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What we're talking about
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Rethink your sugary drink?
Leading health groups have joined forces in a bid to stop people drinking too much soft drink. The ad campaign called 'Rethink Sugary Drink' encourages Australians to switch to water and change to reduced-fat milk.
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Along with the launch of a new TV campaign to warn of the dangers of sugary beverages, they've also proposed a tax on drinks with high sugar levels.
The TV ad, borrowed from a similar New York campaign, is part of a call to action by the Cancer Council, Diabetes Australia and the National Heart Foundation to stem obesity rates.
They have called for a government tax on sugary drinks and asked schools and non-government organisations to limit their sale and availability.
Sugary drinks including energy, fruit and sports drinks can cause weight gain and obesity, which are risk factors for diabetes, cardiovascular disease and cancer, the groups say.
In additions to taxes, the group also recommends restricting the sale and marketing of sugary drinks to children at schools and limiting their availability in workplaces and public places.
SUGARY DRINKS AND THE HEALTH CAMPAIGN OVER THEIR AVAILABILITY:
A 600ml sugar-sweetened soft drink contains 16 packs of sugar
One soft drink can per day could lead to a 6.75kg weight gain in one year
In the 12 months to October 2012, Australians bought 1.28 billion litres of drinks with sugar, with regular cola drinks most popular (447 million litres)
Half (47 pct) of children (aged two to 16) consumed sugar-sweetened beverages (including energy drinks) daily
A quarter consumed sugary soft drinks daily
One in five Australian secondary schools had vending machines, 49 per cent of which contained sports drinks, and 38 per cent soft drinks
Key recommendations of campaign:
A social marketing campaign, supported by government, to highlight the health impact of soft drinks
Tax to increase price of sugary drinks
Government restrictions to reduce children's marketing exposure to sugary drinks through schools and children's sports
State government restrictions on the sale of sugary drinks in all schools, and encouraging restriction of sugary drinks at children's sports and events
An investigation by state and local governments into reducing availability of sugary drinks in workplaces, government institutions, health care and other public places.
Source: Cancer Council, Diabetes Australia and the National Heart Foundation of Australia.
Prime Minister Gillard has asked one of her ministers to investigate what more can be done about suburban violence in Sydney. Stuart Bocking reveals the PM may intervene in the fight against Sydney's gun violence.
Well, I am so thin and for sure I will adopt any sugar-sweetened soft drink, may be it will help me to gain some wait!!!!!Dylan Chumleigh Friday 18 January, 2013 - 5:00 PM
Rethink sugary drinks:
There is some oversight about the 'other' ingredients of carbonated refines sugar drinks. There is oversight about phorphoric ACID that softens and dissolves and this is masked by sugar. Not to mention injesting gases into the stomach that do not exist (in contrast) in purte water - H20= hydrogen and oxygen. Therefore the body gets products requiring immediate elimination of unnecessary contaminants. There is the heavy impact on digestive enzymes called to dilute toxic additives and the subsequent load on the liver (filter for our blood). There is the excessive surge of energy followed by a trough, causing mood swings and delayed food cravings. A cure to the consumptions of soft drinks might be to advertise the actual ingredients, explain the commercial reason why they are added and show people the concentrate used for post-mix machines.Lucinda Friday 18 January, 2013 - 10:47 AM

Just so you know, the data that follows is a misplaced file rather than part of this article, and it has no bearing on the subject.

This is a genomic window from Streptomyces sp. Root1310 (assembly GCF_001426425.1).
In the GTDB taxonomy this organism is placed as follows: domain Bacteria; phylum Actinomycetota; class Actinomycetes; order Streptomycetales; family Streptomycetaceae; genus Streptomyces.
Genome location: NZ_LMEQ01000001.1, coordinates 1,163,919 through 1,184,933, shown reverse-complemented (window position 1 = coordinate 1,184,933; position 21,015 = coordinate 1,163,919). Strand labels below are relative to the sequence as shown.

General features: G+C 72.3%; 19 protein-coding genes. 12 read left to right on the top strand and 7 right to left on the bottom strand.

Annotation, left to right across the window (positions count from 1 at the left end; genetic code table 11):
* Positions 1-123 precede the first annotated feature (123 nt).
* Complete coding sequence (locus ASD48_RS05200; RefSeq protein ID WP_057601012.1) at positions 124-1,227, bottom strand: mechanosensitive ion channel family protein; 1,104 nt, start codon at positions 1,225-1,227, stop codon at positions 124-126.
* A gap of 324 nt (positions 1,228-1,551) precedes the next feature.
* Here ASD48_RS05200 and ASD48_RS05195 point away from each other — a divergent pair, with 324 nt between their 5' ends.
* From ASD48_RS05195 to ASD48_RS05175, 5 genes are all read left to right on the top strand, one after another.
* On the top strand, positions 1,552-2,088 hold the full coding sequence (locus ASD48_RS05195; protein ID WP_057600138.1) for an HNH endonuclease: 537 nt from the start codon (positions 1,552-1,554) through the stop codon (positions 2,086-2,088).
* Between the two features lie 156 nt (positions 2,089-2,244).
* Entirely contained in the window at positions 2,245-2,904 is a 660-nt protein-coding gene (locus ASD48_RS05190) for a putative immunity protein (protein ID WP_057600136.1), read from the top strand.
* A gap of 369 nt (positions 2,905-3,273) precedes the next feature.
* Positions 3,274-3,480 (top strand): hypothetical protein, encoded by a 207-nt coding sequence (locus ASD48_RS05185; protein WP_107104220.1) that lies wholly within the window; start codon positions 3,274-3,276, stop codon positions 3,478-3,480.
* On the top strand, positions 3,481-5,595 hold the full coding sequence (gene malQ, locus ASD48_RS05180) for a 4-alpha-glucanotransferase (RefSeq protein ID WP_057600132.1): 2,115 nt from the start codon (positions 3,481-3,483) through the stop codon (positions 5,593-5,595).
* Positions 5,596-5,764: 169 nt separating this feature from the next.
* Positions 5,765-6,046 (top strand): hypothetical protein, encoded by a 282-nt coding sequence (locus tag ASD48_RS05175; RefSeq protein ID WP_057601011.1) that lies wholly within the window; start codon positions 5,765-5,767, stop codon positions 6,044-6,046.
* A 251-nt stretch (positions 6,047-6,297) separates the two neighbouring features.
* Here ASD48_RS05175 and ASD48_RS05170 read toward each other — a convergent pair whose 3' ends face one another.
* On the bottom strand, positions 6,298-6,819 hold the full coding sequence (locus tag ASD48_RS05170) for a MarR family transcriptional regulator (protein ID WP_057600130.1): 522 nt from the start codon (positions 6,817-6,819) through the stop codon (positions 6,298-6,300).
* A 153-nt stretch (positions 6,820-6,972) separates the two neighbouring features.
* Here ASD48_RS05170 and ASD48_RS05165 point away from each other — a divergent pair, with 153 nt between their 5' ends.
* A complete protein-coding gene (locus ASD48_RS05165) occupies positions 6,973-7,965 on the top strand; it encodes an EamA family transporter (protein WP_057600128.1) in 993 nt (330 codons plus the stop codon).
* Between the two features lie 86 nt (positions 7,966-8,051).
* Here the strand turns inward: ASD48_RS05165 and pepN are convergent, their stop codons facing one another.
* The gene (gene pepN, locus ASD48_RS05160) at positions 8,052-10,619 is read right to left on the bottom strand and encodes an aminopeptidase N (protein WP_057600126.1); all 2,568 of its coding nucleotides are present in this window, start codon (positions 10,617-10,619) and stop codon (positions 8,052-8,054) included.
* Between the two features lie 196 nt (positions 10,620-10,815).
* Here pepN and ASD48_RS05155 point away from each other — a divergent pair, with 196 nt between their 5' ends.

A Health Campaign Group wanting higher taxes for soft drinks? Are we taking away 'freedom of choice'? Does everyone suffer from obesity due to soft drinks? are we punishing the majority for the minority? We are trying to encourage people to stop drinking alcohol but now we don't want them to drink soft drink either? What about sugar in coffee, tea, cereal...where does it end? and in relation to Schools...they should not be making available anything unhealthy but are they going to check all students who bring their own from home?? Taxing and higher prices is not a solution...just a cop out when you have no ideas and I do hope they don't suggest buying Bottled Water.Luke Thursday 17 January, 2013 - 1:22 PM
Lets get very bitter JuLia Gillard right onto this sweet case. She will slap together another one of her very convenient "expert committees" and of course, then put a triple carbon dioxide tax on our children's enjoyable medicinal lemonade, that most of us have been happily drinking for 100 years. But thats not all, she will then have our lemonade made and bottled in China, so it will be dearer!! Another job well done JuLia.www.abortiontruth.com Thursday 17 January, 2013 - 10:56 AM